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December 01, 1946 - Image 2

Resource type:
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Publication:
The Michigan Daily, 1946-12-01

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THE MICHIGAN -DAILY

SUNDAY, DECEMBER 1, 1946

'ELCOME MAT OUT:
Counselors' Office Ready for
Discussing Spring Programs

BOB CHAPIN'S CARTOON

I

a-

EDITOR'S NOTE: This is the first of
two articles on the Office of Academ-
ic Counselors. The second article will
appear in The Daily Tuesday.
If there isn't an extra large
"Welcome" mat actually placed
outside the door of the Office of
Academic Counselors tomorrow,
there ought to be.
And altnough the office hopes
to see 4,200 freshmen and sopho-
mores fromi the literary college
tramp across that figurative
"Welcome' mat, it will never he
worn out, for that is the principle
behind this organization.
18 Counselors
Set up in its present form eight
years ago, the office, in addition to
its clerical staff, consists of 18
counselors. including the chair-
man.
Prof. Arthur Van Duren has
acted in this capacity for the last
seven years, ever since its first
chairman, now Associate Diean
Erich A. Walter, of the literary
college, left it for his present po-
sition.
The immediate project of the
office, according to Prof. Van
Duren, is to help and advise the
freshmen and sophomores in map-
ping out their spring semester pro-
grams, especially as regards elec-
tions. For the last few weeks the
counselors have been discussing
mid-semester grades with these
students, b'it the period from now
until the end of January, to be
interrupted only by Christmas va-
cation, will be taken up with in-
terviewing students on their plans
for the second semester.
Daily Interviews
SNotices are being sent out to
all freshmen and sophomores in
the literary college, inviting them
to make appointments for election
interviews as soon as possible. If
they take advantage of this op-
portunity now, Van Duren said
yesterday, the office can guarantee
them "a maximum waiting period
of five minutes and all the time
they want for the interview to go
into any pioblem that is troubling
them."
Rowe Attends Meeting
Prof. Kenneth T. Rowe of the
English Department is attending
the National Theatre Conference
inl New York City this week.

Advance copies of the time
schedules fer the spring semester
will be on hand at the office, as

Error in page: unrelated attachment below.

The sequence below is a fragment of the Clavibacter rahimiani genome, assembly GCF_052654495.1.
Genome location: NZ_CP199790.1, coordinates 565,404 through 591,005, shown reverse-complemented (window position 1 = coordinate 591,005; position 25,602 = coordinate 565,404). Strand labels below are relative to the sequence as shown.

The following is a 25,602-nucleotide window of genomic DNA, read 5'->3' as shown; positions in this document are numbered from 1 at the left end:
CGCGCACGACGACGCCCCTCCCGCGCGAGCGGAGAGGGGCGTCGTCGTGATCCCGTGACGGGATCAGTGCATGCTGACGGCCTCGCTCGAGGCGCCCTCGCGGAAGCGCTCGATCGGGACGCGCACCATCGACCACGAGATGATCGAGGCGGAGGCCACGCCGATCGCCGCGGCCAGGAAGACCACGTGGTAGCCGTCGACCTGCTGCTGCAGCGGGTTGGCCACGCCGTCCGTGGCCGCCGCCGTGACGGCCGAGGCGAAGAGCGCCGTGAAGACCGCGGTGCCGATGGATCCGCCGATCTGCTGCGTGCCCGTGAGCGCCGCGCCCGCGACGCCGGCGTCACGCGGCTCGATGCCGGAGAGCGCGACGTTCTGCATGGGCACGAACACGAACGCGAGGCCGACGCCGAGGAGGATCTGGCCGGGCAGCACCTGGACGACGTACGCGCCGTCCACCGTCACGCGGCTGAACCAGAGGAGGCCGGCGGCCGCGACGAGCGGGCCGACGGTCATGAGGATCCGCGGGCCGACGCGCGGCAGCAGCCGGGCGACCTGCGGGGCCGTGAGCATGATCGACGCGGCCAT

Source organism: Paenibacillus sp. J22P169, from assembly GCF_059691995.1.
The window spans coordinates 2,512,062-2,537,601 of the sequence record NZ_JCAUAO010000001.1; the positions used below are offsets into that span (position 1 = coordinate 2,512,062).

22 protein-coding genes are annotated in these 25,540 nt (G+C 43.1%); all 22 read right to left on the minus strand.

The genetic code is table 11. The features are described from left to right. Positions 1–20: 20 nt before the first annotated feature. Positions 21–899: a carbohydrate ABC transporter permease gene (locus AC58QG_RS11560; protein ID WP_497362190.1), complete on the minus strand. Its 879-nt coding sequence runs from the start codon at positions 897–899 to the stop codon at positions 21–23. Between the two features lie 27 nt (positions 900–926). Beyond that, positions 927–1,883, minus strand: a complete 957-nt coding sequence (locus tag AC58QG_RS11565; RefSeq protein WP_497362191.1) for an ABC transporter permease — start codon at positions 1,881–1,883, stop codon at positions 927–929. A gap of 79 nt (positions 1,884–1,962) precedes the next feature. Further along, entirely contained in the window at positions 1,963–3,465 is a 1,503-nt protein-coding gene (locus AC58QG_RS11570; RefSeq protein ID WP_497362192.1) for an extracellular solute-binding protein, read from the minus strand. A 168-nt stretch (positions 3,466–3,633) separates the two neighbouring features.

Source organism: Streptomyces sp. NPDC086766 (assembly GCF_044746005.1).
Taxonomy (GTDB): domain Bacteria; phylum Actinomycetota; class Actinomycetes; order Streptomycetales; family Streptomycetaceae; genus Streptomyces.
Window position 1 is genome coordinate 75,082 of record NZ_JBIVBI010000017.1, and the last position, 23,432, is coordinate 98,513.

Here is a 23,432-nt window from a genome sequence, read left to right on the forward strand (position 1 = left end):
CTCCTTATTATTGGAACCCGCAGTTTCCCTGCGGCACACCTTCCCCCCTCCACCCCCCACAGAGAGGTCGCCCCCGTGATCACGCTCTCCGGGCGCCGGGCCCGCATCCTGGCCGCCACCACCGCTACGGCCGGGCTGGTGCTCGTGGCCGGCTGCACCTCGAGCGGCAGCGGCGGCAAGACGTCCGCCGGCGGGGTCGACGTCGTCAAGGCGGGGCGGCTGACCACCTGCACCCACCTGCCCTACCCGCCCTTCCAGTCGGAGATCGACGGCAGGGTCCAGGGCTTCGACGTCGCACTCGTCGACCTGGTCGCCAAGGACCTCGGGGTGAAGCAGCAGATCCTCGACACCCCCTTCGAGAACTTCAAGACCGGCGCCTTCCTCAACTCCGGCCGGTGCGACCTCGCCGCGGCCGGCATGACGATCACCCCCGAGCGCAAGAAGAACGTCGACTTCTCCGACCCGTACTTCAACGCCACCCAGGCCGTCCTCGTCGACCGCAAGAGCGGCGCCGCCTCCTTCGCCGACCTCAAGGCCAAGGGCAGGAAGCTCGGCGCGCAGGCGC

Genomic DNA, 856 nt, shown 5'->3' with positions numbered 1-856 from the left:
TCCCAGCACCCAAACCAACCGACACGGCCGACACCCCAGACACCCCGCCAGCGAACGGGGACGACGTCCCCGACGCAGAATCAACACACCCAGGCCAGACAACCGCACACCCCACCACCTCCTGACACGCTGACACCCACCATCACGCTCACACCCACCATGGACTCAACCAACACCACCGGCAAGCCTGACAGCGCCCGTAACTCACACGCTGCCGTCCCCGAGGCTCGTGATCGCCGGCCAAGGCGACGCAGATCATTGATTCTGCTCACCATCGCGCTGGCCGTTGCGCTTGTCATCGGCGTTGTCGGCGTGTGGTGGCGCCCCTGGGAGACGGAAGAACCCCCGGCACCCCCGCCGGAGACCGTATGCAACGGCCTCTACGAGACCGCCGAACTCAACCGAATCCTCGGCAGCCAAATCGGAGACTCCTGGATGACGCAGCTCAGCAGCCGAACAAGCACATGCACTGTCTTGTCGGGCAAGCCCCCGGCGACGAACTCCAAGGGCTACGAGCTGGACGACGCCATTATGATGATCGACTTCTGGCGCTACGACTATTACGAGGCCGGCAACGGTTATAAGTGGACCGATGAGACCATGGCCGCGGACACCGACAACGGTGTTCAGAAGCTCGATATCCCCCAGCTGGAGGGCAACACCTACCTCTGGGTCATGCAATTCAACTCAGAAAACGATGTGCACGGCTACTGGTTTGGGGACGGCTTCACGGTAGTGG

well as orientation test scores,
Health Service records and blue-
prints for each individual student.
Although completing group re-
quirements and concentration pre-
requisites is one important objec-
tive in the student's program for
the first two years, careful con-
sideration i. also given to his abil-
ities and future plans.
Adverse Criticism
Commenting on the frequent ad-
verse criticism directed towards
the Office by students, Van Dur-
en said that "if students will only
take advailtage of the opporunity
offered them to have a long, leis-
urely talk with their counselor
now instead of waiting until the
last hurried minute before regis-
tration, there will be no basis for
complaint."
"After al," he said, "each coun-
selor has been chosen for this
work because of the sincere inter-
est he has shown in the problem of
students in acquiring a sound edu-
cation and their work is a real
labor of love."
State Bankers
To Meet H'ffere
Some 200 bankers from all sec-
tions of the state will convene
Thursday and Friday at the Un-
ion for the eighth annual Bank
Study Conference, co-sponsored
by the Michigan Bankers Associa-
tion and the School of Business
Administration.
The Thursday afternoon session
will be hek in the Rackham Am-
phitheatre, with all other meet-
ings taking place in Rms. 316-320
of the Union.
Prof. Robert G. Rodkey of the
business administration school is
in charge of local arrangements for
the conference, and will be chair-
man for the panel discussion on
investments in relation to deposits.
Luncheon meetings will be held
in the Union both days, and Dale
Norman, Agent of the Federal
Bureau of investigation, is sched-
uled to speak on "Banks and the
FBI" at the Thursday dinner.
All students are invited to at-
tend the panel discussions and